In sum, Mr. Sirota and I are more or less on the same page when it comes to the theory of constitutional adjudication. Our principal disagreement at this point appears to be the way in which section 7 has been interpreted and ought to be interpreted. In other words, we agree on the ideas, but not on the way those ideas are applied in the real world. So it goes.
The Interpretation of Section 7
Mr. Sirota disagrees with most of the constraints that I propose should govern the interpretation of section 7. In particular, he is of the view that I am misguided with respect to 1) the original meaning of section 7, 2) the significance of the word “deprived” and 3) the principles of fundamental justice. He agrees, however, that section 7 should not be unduly expanded, and in particular, should not be expanded to include positive government obligations. In my respectful view, it is his objections that are misguided, firstly because they undermine the very constraint principle he endorses, and secondly because, without such constraints, the courts are far more likely to expand section 7 into the realm of positive government obligations.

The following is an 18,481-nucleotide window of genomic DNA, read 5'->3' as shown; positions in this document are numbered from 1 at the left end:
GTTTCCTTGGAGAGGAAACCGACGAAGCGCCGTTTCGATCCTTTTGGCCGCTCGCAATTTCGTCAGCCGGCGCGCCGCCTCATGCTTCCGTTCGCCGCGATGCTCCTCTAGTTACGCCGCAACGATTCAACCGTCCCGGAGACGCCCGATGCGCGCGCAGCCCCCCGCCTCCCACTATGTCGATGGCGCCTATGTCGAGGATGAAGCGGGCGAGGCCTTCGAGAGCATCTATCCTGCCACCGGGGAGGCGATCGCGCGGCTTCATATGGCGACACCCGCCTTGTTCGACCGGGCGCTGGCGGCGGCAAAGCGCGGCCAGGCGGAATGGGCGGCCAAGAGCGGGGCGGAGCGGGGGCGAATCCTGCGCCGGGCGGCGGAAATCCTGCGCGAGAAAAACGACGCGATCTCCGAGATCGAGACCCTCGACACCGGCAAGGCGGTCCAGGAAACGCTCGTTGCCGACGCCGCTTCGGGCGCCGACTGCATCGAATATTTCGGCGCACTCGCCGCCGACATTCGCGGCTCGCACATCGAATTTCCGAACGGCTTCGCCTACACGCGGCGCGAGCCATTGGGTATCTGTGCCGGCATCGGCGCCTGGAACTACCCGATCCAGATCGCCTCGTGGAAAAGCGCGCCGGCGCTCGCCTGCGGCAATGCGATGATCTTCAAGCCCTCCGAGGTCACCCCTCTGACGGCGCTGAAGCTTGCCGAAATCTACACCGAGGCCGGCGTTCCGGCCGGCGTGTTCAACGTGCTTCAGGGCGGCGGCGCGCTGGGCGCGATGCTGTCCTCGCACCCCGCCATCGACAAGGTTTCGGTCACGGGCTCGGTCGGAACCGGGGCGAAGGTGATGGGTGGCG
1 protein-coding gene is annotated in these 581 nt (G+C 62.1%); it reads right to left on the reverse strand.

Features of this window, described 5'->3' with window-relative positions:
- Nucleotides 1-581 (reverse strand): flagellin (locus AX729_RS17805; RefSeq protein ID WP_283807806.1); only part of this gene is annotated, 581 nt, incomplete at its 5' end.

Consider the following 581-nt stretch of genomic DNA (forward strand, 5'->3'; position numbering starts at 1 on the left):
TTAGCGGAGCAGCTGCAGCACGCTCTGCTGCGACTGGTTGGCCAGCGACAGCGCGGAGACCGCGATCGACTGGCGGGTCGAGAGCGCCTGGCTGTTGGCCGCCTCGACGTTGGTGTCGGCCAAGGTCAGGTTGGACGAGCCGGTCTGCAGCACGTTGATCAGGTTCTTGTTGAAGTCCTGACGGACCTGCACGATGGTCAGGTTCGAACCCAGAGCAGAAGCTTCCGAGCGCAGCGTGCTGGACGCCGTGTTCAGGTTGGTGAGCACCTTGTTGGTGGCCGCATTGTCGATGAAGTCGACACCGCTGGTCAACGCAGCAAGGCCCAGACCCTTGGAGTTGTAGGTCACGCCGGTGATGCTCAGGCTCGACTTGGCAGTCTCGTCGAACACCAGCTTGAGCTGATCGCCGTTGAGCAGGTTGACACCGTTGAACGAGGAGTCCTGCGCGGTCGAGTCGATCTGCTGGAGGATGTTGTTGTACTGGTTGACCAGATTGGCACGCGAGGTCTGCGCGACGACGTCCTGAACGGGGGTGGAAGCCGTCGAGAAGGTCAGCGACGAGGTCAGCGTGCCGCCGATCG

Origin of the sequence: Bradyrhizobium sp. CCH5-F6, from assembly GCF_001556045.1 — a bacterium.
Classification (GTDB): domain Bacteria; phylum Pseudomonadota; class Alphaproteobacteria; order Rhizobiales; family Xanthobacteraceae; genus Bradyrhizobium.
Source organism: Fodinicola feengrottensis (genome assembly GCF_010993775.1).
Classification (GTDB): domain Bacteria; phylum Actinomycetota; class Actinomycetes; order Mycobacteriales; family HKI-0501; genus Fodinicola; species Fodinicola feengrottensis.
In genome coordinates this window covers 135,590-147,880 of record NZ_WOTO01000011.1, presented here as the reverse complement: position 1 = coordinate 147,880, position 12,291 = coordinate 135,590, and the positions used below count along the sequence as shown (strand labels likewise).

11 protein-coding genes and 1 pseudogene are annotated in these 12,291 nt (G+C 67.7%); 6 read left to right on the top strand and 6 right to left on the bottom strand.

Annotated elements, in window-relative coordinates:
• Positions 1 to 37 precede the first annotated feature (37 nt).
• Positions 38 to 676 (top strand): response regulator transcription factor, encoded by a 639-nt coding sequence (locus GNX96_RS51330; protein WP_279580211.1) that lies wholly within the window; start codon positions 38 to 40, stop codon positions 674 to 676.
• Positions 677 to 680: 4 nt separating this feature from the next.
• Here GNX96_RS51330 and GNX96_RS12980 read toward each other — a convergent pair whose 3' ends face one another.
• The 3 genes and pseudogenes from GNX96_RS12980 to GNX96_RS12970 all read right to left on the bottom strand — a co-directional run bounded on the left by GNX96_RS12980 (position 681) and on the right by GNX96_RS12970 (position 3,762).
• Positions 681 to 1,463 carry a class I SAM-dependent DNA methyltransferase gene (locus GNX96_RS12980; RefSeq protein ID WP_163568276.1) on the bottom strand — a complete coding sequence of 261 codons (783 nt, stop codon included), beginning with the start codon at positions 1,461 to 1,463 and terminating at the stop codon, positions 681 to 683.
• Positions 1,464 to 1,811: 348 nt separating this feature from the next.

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Mr. Sirota is correct that Justice Lamer’s decision in B.C. Motor Vehicle Reference paid “close attention to the text and context of section 7.” In “The Case for a Constrained Approach to Section 7” I point out that the Court’s early Charter decisions appear “tame” from the perspective of 2016. It is equally true that the decisions are generally more carefully reasoned and doctrinal. One gets the sense reading those early decisions that the Court was truly alive to the awesome power this new Charter afforded the judiciary and sought to take great care to ensure that its decisions comported with the Charter‘s text, purpose and philosophical roots. To use the familiar metaphor, the living tree was not permitted to grow beyond its “natural limits.”
On the other hand, it would be a stretch to say that Justice Lamer’s reasoning is in keeping with modern-day originalism. It is one thing to point out (correctly in my view) that the Court’s interpretation should not be bound by the original intent of the framers. It is another to suggest that the original meaning of “principles of fundamental justice” included substantive guarantees. While Mr. Sirota is correct that the phrase had previously been interpreted in an explicitly procedural context, this misses the point. Section 7 of the Charter was essentially an amalgam of ss. 1(a) and 2(e) of the Canadian Bill of Rights, neither of which had ever been interpreted to protect a substantive right. By all accounts the phrase “principles of fundamental justice” was chosen because “due process of law” came with the baggage of the “substantive due process” doctrine developed in the United States.